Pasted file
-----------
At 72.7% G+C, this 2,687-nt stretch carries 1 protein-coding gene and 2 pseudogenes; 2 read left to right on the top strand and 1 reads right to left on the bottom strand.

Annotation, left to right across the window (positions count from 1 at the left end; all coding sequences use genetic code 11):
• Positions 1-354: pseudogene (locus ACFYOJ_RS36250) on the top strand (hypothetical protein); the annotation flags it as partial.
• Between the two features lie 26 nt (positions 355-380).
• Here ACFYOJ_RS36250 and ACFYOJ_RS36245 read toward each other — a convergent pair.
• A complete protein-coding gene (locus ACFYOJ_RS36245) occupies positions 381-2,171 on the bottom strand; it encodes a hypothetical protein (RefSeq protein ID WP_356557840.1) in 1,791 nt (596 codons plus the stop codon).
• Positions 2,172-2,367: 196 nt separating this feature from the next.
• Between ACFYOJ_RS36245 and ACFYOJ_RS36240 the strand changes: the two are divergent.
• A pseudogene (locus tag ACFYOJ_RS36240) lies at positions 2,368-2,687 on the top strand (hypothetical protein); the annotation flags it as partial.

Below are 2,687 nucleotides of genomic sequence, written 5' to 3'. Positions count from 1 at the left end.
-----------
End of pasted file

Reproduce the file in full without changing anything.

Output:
At 72.7% G+C, this 2,687-nt stretch carries 1 protein-coding gene and 2 pseudogenes; 2 read left to right on the top strand and 1 reads right to left on the bottom strand.

Annotation, left to right across the window (positions count from 1 at the left end; all coding sequences use genetic code 11):
• Positions 1-354: pseudogene (locus ACFYOJ_RS36250) on the top strand (hypothetical protein); the annotation flags it as partial.
• Between the two features lie 26 nt (positions 355-380).
• Here ACFYOJ_RS36250 and ACFYOJ_RS36245 read toward each other — a convergent pair.
• A complete protein-coding gene (locus ACFYOJ_RS36245) occupies positions 381-2,171 on the bottom strand; it encodes a hypothetical protein (RefSeq protein ID WP_356557840.1) in 1,791 nt (596 codons plus the stop codon).
• Positions 2,172-2,367: 196 nt separating this feature from the next.
• Between ACFYOJ_RS36245 and ACFYOJ_RS36240 the strand changes: the two are divergent.
• A pseudogene (locus tag ACFYOJ_RS36240) lies at positions 2,368-2,687 on the top strand (hypothetical protein); the annotation flags it as partial.

Below are 2,687 nucleotides of genomic sequence, written 5' to 3'. Positions count from 1 at the left end.